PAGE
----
The Expanse Is the Best Science Fiction on TV
I’d rather be late to a great party than never go at all, and that’s how I feel about becoming a fan of The Expanse four seasons into the show’s run. The sprawling, dynamic, always-surprising series is the best science fiction currently on TV—and its gorgeous complexity drives home how much efforts like the new Star Treks have dropped the ball.
The Expanse is based on a continuing series of novels by Daniel Abraham and Ty Franck, who write under the joint pen name James S.A. Corey and also work on the show. Set in the 24th century, humanity inhabits the colonized solar system and is on the knife-edge of war, factional violence, and struggles with brutal capitalism and labor exploitation. But it’s also very fun! I promise.
Showing up late to The Expanse party can be blamed partially on the fact that it takes a few episodes for the show to hit its stride. You start off being tossed into a chaotic space station, Ceres, where the Belter population—who mine the resources that Earth and its former colony Mars gobble up—is chafing under oppressive conditions. At first, The Expanse plays like a procedural drama in space, following weary space cop Joe Miller (Thomas Jane) on his increasingly obsessive quest to find the missing daughter of an influential man.
There’s a lot of exposition to set up the universe, and a lot of Belter Creole slang thrown about, and a ton of characters with different motivations introduced. Meanwhile, unfolding far away, the crew of an ice-hauling company stops to investigate a distress call. It turns out that these more distant characters will become the heart of the narrative, but it takes a while for them to arrive. I think I began The Expanse at minimum four times before deciding to stick with it. But on The Expanse, very little is as it seems, and it turns out not to be the show I thought it was at all. This emerges as rather a reoccurring theme: if you think you know what’s about to happen on The Expanse, you are wrong.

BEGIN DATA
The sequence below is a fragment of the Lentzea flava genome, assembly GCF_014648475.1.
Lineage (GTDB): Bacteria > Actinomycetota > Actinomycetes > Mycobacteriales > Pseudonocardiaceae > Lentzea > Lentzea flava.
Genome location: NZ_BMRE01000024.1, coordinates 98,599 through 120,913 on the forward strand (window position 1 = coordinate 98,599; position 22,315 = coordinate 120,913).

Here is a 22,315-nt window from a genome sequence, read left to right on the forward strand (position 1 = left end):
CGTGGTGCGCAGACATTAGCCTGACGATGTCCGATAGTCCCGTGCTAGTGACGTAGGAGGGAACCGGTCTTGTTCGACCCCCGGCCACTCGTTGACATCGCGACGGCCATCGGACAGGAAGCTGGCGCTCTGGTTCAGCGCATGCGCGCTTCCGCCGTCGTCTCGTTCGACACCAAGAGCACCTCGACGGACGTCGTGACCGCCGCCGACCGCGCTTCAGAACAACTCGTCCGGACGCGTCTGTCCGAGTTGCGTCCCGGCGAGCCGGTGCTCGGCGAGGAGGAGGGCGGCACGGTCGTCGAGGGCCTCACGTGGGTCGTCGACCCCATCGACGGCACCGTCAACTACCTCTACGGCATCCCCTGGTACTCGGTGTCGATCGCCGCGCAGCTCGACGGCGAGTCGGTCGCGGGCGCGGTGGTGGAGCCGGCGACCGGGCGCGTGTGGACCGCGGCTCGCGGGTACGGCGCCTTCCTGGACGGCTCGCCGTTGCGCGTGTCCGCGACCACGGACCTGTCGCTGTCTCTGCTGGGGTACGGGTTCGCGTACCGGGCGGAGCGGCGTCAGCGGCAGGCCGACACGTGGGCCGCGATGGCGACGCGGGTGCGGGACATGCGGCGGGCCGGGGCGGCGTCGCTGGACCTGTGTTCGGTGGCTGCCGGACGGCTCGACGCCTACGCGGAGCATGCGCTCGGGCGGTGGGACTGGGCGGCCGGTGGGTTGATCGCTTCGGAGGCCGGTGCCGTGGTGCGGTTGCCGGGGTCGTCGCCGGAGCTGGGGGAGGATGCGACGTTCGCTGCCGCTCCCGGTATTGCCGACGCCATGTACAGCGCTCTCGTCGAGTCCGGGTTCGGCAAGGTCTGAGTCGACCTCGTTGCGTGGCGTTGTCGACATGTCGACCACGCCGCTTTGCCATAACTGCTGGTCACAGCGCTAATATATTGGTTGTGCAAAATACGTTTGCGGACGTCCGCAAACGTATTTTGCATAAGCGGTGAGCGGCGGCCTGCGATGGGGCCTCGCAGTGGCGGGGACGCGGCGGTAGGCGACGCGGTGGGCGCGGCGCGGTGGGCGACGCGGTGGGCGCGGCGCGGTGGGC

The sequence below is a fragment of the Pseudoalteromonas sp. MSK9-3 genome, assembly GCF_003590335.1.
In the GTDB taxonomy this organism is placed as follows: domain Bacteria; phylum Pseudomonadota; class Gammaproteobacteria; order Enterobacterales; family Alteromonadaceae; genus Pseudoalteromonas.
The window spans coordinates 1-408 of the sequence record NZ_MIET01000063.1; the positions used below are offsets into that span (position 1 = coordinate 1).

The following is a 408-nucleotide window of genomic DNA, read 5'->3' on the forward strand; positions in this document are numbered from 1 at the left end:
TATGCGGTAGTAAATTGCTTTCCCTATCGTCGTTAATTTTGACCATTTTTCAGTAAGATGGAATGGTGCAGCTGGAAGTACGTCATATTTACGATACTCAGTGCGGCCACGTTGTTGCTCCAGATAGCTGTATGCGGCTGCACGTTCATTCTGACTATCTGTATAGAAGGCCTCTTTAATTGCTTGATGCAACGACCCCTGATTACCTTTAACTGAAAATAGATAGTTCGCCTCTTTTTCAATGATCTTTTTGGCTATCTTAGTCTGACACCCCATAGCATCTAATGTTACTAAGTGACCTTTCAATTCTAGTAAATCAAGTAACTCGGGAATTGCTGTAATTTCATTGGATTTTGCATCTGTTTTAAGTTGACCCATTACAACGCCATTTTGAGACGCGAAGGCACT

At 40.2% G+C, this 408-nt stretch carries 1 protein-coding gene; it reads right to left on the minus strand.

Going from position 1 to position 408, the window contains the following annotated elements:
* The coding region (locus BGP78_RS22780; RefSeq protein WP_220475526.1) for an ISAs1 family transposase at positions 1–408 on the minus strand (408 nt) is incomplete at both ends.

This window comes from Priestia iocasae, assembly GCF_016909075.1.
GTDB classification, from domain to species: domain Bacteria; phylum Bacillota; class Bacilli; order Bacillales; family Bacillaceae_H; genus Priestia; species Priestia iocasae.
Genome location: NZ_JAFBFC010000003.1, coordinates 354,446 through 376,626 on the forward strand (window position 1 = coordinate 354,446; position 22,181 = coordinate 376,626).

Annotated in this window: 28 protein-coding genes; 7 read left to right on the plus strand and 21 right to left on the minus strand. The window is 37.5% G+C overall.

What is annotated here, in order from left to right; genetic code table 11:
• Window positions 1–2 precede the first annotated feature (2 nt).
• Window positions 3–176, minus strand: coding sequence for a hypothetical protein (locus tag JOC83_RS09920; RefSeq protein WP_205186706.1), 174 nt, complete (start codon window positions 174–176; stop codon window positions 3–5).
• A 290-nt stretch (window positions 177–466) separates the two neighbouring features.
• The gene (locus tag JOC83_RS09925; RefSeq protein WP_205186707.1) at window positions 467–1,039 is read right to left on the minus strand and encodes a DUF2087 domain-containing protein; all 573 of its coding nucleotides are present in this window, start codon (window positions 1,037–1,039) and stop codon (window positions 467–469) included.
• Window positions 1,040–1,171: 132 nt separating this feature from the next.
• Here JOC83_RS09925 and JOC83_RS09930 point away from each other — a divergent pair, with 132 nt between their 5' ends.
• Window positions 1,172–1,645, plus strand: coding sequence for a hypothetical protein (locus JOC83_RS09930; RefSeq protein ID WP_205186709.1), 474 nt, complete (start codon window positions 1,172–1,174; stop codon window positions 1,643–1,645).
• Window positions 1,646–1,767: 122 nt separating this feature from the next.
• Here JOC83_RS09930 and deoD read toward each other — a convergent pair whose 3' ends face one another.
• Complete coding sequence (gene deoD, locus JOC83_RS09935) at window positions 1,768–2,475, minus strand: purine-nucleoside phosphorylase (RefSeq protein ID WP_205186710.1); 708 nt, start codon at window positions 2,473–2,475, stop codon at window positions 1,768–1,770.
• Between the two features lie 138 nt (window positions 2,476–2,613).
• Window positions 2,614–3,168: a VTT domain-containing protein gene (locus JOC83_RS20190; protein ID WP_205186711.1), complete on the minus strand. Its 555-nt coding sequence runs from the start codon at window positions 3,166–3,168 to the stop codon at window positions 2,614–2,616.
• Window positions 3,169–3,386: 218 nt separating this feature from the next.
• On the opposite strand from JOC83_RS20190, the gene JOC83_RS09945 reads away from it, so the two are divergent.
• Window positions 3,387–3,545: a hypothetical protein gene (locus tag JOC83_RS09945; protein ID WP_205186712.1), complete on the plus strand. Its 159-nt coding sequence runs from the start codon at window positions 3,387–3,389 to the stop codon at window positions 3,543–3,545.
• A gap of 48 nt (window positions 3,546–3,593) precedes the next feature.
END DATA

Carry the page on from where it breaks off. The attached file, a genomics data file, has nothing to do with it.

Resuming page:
If you tried and never clicked with the series’ initial episodes, I urge you to reconsider. The Expanse is more than worth the time you put into it. Midway through the first season, it picks up speed, and it doesn’t relent again. In a deft balancing act, The Expanse manages to juggle a breakneck pace with a variety of simultaneous storylines, meticulous world-building, and astonishing character development. In a universe populated by cunning and desperate people, its action is as clever, and it trusts the audience to follow along.
One of my favorite elements about The Expanse is how expertly it demonstrates that morality exists in shades of grey and how often, in fact, morality is in the eye of the beholder. While there are “bad” characters for a stretch, meaning they conflict with our heroes’ agenda, no one is ever truly an “evil villain” in the superhero movie sense; no one cackles and twirls their mustache. People make horrendous choices and crushing policy decisions, but we usually come to see that from their perspective and experience, they feel justified. Everyone on The Expanse is fighting to survive and to see their loved ones persevere. No one is bad for the sake of being bad. And characters that were once in total opposition may eventually find themselves allies or even friends.
As a caveat, The Expanse is quite violent, and not a show I’d recommend to watch with little kids. I lost track of the number of times people are shot in the head—it’s a lot. It’s not, however, ever overly gratuitous or gory. And watching its violence tempered with wit—and its thoughtfulness about the varied states of humanity—helped drive home what has felt so frustrating about other recent science fiction series on TV that have tried to follow in the space operatic tradition.
Both Star Trek: Discovery and Picard often felt watered-down to me, stories with cardboard characters who spout platitudes and engage in all-too-predictable storylines, even when they try to veer “dark.” Their lack of nuance, character, and world-building is head-scratching. Watching The Expanse makes you realize how much those shows do not trust their own audiences to take the leap into the unknown. If The Expanse is an oil painting, the new Star Treks seem drawn in crayon.